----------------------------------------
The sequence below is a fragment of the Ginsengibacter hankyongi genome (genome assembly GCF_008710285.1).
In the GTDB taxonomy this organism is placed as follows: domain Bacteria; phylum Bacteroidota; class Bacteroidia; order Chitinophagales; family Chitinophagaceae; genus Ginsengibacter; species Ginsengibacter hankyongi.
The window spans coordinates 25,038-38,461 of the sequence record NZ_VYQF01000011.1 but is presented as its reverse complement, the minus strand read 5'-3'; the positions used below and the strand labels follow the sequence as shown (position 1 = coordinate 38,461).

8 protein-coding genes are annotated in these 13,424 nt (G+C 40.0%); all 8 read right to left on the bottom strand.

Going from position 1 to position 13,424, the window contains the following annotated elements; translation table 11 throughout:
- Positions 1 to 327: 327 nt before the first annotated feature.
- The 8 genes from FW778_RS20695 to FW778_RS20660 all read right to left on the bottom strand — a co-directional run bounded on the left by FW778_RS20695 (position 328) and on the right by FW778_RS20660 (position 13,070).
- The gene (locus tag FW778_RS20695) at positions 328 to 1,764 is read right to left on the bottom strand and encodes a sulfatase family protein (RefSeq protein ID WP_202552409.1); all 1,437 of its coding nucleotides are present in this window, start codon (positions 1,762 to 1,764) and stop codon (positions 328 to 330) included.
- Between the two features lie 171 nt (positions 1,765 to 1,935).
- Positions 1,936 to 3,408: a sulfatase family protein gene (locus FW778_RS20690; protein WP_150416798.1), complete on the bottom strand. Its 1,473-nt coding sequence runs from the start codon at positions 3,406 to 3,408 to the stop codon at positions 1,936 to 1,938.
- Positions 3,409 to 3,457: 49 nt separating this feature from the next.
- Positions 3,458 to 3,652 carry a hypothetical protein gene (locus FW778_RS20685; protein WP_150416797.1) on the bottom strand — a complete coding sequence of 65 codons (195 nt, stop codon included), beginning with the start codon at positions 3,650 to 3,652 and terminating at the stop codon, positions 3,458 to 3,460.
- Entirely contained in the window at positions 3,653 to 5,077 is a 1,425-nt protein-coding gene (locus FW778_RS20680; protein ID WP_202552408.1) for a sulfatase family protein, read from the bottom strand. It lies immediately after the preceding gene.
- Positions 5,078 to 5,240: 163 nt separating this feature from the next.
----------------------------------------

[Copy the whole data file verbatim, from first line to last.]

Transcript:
The sequence below is a fragment of the Ginsengibacter hankyongi genome (genome assembly GCF_008710285.1).
In the GTDB taxonomy this organism is placed as follows: domain Bacteria; phylum Bacteroidota; class Bacteroidia; order Chitinophagales; family Chitinophagaceae; genus Ginsengibacter; species Ginsengibacter hankyongi.
The window spans coordinates 25,038-38,461 of the sequence record NZ_VYQF01000011.1 but is presented as its reverse complement, the minus strand read 5'-3'; the positions used below and the strand labels follow the sequence as shown (position 1 = coordinate 38,461).

8 protein-coding genes are annotated in these 13,424 nt (G+C 40.0%); all 8 read right to left on the bottom strand.

Going from position 1 to position 13,424, the window contains the following annotated elements; translation table 11 throughout:
- Positions 1 to 327: 327 nt before the first annotated feature.
- The 8 genes from FW778_RS20695 to FW778_RS20660 all read right to left on the bottom strand — a co-directional run bounded on the left by FW778_RS20695 (position 328) and on the right by FW778_RS20660 (position 13,070).
- The gene (locus tag FW778_RS20695) at positions 328 to 1,764 is read right to left on the bottom strand and encodes a sulfatase family protein (RefSeq protein ID WP_202552409.1); all 1,437 of its coding nucleotides are present in this window, start codon (positions 1,762 to 1,764) and stop codon (positions 328 to 330) included.
- Between the two features lie 171 nt (positions 1,765 to 1,935).
- Positions 1,936 to 3,408: a sulfatase family protein gene (locus FW778_RS20690; protein WP_150416798.1), complete on the bottom strand. Its 1,473-nt coding sequence runs from the start codon at positions 3,406 to 3,408 to the stop codon at positions 1,936 to 1,938.
- Positions 3,409 to 3,457: 49 nt separating this feature from the next.
- Positions 3,458 to 3,652 carry a hypothetical protein gene (locus FW778_RS20685; protein WP_150416797.1) on the bottom strand — a complete coding sequence of 65 codons (195 nt, stop codon included), beginning with the start codon at positions 3,650 to 3,652 and terminating at the stop codon, positions 3,458 to 3,460.
- Entirely contained in the window at positions 3,653 to 5,077 is a 1,425-nt protein-coding gene (locus FW778_RS20680; protein ID WP_202552408.1) for a sulfatase family protein, read from the bottom strand. It lies immediately after the preceding gene.
- Positions 5,078 to 5,240: 163 nt separating this feature from the next.